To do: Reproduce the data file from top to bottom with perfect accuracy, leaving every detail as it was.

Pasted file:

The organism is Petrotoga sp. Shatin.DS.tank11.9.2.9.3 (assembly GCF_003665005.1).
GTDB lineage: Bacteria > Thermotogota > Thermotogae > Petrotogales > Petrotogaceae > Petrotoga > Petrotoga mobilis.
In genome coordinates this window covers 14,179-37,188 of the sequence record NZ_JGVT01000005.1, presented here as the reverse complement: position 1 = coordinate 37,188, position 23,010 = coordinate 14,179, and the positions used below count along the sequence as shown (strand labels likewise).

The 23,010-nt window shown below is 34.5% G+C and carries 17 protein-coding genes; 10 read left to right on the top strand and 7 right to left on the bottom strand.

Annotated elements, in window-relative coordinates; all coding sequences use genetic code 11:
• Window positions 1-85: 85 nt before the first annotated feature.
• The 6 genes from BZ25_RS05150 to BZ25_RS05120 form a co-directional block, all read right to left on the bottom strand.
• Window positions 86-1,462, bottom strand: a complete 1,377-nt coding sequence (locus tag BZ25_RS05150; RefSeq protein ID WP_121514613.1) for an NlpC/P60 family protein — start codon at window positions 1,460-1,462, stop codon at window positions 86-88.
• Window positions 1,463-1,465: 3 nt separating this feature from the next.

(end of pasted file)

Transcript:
The organism is Petrotoga sp. Shatin.DS.tank11.9.2.9.3 (assembly GCF_003665005.1).
GTDB lineage: Bacteria > Thermotogota > Thermotogae > Petrotogales > Petrotogaceae > Petrotoga > Petrotoga mobilis.
In genome coordinates this window covers 14,179-37,188 of the sequence record NZ_JGVT01000005.1, presented here as the reverse complement: position 1 = coordinate 37,188, position 23,010 = coordinate 14,179, and the positions used below count along the sequence as shown (strand labels likewise).

The 23,010-nt window shown below is 34.5% G+C and carries 17 protein-coding genes; 10 read left to right on the top strand and 7 right to left on the bottom strand.

Annotated elements, in window-relative coordinates; all coding sequences use genetic code 11:
• Window positions 1-85: 85 nt before the first annotated feature.
• The 6 genes from BZ25_RS05150 to BZ25_RS05120 form a co-directional block, all read right to left on the bottom strand.
• Window positions 86-1,462, bottom strand: a complete 1,377-nt coding sequence (locus tag BZ25_RS05150; RefSeq protein ID WP_121514613.1) for an NlpC/P60 family protein — start codon at window positions 1,460-1,462, stop codon at window positions 86-88.
• Window positions 1,463-1,465: 3 nt separating this feature from the next.